Cultish: The Language of Fanaticism

Amanda Montell

Cults, like porn and art, are something we feel we’ll know when we see. There is no agreed upon definition and the line of cult-land is nebulous. Montell, a linguist, suggests the core of a cult is driven by language. A vocabulary of inclusion (the way WE talk) and exclusion (THEY don’t get it) are what cements a cult into its own discreet group.

So while power abuse can look like poisoned punch and purple shrouds, the linchpin is what it sounds like. If a form of language cues you to have an instant emotional response while also halting you from asking further questions, or makes you feel “chosen” just for showing up, or allows you to morally divorced yourself from some one-dimensionally inferior other, it’s language worth challenging. The labels and euphemisms probably won’t kill you, but if you’re after more than just basic survival, surely the most fulfilling life is the one your narrate yourself.

Montell looks at the language of the most inarguable cults (Jonestown, Scientology, NXIVM) to what she calls the “cultish” – CrossFit, SoulCycle, InstaGram “spiritual” influencers and multi-level marketing companies. What makes them a cult, or merely cult-ish is so very hard to define. “Us” and “them” language is very powerful, just like exclusion, shunning, gaslighting and love bombing – all tools of a cult. Where is the line between a wildly popular exercise class with a charismatic teacher, and a full-fledged cult? What hooks people in and keeps them? Where is the line between a cult and religion? Could you end up in a cult?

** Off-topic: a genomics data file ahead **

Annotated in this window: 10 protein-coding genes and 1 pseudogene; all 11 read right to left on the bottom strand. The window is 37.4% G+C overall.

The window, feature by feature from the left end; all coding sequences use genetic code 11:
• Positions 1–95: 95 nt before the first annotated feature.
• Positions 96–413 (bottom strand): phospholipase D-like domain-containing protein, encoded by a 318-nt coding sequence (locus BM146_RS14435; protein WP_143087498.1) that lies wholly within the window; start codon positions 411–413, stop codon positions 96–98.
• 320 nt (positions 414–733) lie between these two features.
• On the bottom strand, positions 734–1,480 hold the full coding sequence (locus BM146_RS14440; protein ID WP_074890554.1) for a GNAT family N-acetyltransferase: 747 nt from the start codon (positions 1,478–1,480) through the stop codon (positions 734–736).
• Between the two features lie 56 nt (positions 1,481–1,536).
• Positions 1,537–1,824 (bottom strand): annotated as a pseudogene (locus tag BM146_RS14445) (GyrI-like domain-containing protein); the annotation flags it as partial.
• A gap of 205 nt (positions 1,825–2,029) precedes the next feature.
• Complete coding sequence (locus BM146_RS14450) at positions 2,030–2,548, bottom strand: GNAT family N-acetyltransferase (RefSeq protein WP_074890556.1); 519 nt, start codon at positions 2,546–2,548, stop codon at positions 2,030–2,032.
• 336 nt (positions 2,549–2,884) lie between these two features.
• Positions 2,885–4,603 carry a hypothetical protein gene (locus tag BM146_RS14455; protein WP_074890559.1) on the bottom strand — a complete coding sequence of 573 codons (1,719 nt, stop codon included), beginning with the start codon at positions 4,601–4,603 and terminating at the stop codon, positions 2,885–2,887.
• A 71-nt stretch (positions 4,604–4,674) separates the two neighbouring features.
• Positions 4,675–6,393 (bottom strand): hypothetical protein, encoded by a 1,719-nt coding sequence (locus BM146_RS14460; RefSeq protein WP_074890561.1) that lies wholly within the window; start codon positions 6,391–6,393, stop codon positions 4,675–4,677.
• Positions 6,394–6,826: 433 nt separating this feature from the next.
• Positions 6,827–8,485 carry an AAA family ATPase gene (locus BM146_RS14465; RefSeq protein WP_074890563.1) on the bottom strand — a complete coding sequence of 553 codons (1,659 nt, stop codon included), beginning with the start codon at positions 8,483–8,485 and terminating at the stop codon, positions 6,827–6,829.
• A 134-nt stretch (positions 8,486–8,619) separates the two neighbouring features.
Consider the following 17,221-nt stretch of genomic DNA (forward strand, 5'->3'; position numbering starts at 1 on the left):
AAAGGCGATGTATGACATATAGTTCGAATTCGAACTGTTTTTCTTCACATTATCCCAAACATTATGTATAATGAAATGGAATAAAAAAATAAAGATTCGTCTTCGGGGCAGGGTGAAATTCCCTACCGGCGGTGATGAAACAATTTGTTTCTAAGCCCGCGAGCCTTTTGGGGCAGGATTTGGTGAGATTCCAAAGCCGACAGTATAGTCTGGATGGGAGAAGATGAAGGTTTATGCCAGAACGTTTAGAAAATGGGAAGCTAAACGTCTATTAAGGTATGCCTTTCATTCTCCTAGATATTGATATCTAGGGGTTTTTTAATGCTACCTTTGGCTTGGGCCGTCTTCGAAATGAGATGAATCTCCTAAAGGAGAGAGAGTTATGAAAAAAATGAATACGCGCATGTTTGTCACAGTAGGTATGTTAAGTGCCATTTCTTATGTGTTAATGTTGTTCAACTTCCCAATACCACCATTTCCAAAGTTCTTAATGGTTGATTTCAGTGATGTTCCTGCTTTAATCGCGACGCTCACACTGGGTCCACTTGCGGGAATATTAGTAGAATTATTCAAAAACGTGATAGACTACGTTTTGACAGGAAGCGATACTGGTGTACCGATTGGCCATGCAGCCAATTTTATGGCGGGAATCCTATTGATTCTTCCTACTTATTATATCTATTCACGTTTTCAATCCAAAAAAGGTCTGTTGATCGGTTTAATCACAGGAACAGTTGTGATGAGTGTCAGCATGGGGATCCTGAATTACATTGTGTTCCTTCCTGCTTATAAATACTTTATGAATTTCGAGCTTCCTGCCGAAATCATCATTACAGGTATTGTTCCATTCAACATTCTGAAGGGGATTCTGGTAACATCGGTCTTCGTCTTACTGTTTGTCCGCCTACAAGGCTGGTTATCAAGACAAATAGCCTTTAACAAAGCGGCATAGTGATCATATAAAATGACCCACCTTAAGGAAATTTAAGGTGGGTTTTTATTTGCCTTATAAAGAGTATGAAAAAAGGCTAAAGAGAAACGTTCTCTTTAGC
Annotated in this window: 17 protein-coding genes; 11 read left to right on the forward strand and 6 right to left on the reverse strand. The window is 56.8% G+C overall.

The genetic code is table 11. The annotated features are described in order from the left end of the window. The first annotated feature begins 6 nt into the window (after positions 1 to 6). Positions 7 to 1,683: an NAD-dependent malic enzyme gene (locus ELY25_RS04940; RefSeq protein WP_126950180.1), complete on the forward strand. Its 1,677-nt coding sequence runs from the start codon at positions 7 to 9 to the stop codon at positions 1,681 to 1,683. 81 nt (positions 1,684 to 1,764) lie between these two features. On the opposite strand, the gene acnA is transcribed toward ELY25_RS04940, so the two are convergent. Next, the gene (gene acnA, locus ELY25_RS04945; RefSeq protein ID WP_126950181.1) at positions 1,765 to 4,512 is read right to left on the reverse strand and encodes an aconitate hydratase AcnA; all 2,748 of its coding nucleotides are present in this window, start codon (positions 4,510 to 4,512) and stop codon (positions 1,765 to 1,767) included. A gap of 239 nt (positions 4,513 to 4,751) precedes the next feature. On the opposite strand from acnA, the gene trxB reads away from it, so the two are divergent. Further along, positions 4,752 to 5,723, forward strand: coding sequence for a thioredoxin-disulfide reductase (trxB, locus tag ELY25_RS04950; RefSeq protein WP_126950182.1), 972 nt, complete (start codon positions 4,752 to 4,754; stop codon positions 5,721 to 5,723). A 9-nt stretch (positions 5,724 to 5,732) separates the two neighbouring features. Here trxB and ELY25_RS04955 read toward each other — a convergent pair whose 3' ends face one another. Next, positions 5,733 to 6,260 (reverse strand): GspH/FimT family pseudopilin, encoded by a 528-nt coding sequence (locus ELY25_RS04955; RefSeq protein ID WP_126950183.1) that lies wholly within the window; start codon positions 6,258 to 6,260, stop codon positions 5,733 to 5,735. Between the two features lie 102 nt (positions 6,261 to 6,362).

Cultish is a mind-bending, fast-paced and incredibly original look at cults.